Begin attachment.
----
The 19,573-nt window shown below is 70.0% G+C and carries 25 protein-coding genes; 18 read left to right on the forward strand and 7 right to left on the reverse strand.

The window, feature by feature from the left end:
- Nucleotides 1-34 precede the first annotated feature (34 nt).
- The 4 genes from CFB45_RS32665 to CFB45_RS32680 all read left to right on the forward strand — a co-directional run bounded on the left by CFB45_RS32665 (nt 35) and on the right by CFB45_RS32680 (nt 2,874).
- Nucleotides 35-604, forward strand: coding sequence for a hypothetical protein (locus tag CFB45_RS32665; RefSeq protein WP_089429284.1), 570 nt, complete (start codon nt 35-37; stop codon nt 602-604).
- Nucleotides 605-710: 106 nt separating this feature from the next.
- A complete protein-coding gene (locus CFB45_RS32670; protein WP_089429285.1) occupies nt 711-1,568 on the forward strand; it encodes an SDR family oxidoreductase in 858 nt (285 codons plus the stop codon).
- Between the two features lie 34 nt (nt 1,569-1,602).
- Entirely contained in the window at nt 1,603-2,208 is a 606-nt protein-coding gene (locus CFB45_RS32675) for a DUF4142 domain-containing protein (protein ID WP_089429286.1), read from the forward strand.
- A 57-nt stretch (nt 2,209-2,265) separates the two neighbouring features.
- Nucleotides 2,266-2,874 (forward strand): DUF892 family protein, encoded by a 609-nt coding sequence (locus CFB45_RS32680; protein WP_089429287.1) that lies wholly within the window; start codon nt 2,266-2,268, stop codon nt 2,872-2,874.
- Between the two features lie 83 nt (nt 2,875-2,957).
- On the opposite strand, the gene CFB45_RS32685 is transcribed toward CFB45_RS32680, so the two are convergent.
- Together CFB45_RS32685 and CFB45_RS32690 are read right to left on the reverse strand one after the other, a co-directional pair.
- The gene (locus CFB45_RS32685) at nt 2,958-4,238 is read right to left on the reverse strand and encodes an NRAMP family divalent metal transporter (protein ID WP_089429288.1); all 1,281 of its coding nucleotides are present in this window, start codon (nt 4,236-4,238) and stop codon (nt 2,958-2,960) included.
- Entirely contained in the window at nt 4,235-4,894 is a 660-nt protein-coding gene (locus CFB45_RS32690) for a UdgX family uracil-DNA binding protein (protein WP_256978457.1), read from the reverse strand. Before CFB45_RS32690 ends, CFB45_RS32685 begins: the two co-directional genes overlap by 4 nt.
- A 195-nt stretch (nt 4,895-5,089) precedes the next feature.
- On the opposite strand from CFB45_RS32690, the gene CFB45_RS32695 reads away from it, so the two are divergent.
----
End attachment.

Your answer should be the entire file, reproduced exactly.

The 19,573-nt window shown below is 70.0% G+C and carries 25 protein-coding genes; 18 read left to right on the forward strand and 7 right to left on the reverse strand.

The window, feature by feature from the left end:
- Nucleotides 1-34 precede the first annotated feature (34 nt).
- The 4 genes from CFB45_RS32665 to CFB45_RS32680 all read left to right on the forward strand — a co-directional run bounded on the left by CFB45_RS32665 (nt 35) and on the right by CFB45_RS32680 (nt 2,874).
- Nucleotides 35-604, forward strand: coding sequence for a hypothetical protein (locus tag CFB45_RS32665; RefSeq protein WP_089429284.1), 570 nt, complete (start codon nt 35-37; stop codon nt 602-604).
- Nucleotides 605-710: 106 nt separating this feature from the next.
- A complete protein-coding gene (locus CFB45_RS32670; protein WP_089429285.1) occupies nt 711-1,568 on the forward strand; it encodes an SDR family oxidoreductase in 858 nt (285 codons plus the stop codon).
- Between the two features lie 34 nt (nt 1,569-1,602).
- Entirely contained in the window at nt 1,603-2,208 is a 606-nt protein-coding gene (locus CFB45_RS32675) for a DUF4142 domain-containing protein (protein ID WP_089429286.1), read from the forward strand.
- A 57-nt stretch (nt 2,209-2,265) separates the two neighbouring features.
- Nucleotides 2,266-2,874 (forward strand): DUF892 family protein, encoded by a 609-nt coding sequence (locus CFB45_RS32680; protein WP_089429287.1) that lies wholly within the window; start codon nt 2,266-2,268, stop codon nt 2,872-2,874.
- Between the two features lie 83 nt (nt 2,875-2,957).
- On the opposite strand, the gene CFB45_RS32685 is transcribed toward CFB45_RS32680, so the two are convergent.
- Together CFB45_RS32685 and CFB45_RS32690 are read right to left on the reverse strand one after the other, a co-directional pair.
- The gene (locus CFB45_RS32685) at nt 2,958-4,238 is read right to left on the reverse strand and encodes an NRAMP family divalent metal transporter (protein ID WP_089429288.1); all 1,281 of its coding nucleotides are present in this window, start codon (nt 4,236-4,238) and stop codon (nt 2,958-2,960) included.
- Entirely contained in the window at nt 4,235-4,894 is a 660-nt protein-coding gene (locus CFB45_RS32690) for a UdgX family uracil-DNA binding protein (protein WP_256978457.1), read from the reverse strand. Before CFB45_RS32690 ends, CFB45_RS32685 begins: the two co-directional genes overlap by 4 nt.
- A 195-nt stretch (nt 4,895-5,089) precedes the next feature.
- On the opposite strand from CFB45_RS32690, the gene CFB45_RS32695 reads away from it, so the two are divergent.